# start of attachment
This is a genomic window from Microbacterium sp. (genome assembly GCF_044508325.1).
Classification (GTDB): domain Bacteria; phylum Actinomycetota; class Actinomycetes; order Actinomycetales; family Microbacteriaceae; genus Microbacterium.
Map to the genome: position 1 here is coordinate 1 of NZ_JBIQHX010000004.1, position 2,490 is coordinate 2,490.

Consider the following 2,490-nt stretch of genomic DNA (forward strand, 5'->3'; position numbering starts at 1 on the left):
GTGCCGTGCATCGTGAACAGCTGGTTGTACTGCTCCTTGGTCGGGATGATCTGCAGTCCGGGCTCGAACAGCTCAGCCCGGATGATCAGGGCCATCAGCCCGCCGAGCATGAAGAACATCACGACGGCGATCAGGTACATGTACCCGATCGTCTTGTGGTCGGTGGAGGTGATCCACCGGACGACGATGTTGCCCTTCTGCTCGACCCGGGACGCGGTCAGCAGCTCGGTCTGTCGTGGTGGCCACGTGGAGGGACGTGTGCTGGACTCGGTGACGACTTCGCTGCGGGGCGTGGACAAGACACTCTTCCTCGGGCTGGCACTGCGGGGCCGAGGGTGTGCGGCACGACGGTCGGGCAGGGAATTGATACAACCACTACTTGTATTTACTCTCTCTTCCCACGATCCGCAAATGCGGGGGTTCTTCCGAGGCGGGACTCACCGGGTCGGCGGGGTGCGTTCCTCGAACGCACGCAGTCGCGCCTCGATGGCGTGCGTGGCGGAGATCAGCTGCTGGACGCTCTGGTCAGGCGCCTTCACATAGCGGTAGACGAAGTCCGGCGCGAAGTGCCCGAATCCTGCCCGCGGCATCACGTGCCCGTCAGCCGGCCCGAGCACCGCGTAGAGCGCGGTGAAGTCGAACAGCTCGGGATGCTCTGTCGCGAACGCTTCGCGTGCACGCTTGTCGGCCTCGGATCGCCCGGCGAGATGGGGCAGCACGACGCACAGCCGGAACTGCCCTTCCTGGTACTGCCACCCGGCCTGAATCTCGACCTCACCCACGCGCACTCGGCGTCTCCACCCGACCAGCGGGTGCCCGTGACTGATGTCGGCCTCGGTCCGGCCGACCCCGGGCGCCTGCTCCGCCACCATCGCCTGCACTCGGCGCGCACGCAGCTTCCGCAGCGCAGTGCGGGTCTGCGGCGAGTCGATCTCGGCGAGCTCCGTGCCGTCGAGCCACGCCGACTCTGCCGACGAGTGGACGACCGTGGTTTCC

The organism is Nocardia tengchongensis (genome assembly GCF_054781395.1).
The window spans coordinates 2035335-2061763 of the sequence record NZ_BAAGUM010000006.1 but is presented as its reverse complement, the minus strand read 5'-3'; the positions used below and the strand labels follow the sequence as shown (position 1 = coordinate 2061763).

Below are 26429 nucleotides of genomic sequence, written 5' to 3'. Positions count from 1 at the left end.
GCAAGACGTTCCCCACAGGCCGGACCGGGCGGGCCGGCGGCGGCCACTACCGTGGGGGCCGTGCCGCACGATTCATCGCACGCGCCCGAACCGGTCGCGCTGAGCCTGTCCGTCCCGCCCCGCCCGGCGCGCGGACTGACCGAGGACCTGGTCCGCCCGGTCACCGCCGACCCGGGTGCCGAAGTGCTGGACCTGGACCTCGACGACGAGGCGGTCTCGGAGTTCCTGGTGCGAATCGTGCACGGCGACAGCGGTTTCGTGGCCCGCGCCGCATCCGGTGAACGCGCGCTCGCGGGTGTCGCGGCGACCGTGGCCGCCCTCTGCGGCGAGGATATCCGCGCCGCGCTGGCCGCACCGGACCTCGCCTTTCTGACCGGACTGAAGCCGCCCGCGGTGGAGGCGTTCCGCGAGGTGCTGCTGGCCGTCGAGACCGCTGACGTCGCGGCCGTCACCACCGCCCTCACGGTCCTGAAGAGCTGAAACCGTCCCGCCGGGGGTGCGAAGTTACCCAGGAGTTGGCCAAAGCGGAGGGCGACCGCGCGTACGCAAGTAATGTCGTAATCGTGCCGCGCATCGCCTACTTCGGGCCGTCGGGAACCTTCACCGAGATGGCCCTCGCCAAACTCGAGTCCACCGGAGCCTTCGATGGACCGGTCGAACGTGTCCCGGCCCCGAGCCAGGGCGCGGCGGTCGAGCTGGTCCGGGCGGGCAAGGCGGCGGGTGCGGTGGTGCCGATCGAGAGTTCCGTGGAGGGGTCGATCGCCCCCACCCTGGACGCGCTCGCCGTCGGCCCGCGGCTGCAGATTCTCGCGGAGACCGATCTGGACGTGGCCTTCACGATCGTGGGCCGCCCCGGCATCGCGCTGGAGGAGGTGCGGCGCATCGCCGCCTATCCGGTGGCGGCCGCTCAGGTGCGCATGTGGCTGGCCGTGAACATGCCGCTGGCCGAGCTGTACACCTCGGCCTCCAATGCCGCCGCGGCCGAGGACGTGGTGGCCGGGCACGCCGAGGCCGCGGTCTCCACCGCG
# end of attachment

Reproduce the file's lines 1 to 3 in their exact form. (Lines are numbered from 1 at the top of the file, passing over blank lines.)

This is a genomic window from Microbacterium sp. (genome assembly GCF_044508325.1).
Classification (GTDB): domain Bacteria; phylum Actinomycetota; class Actinomycetes; order Actinomycetales; family Microbacteriaceae; genus Microbacterium.
Map to the genome: position 1 here is coordinate 1 of NZ_JBIQHX010000004.1, position 2,490 is coordinate 2,490.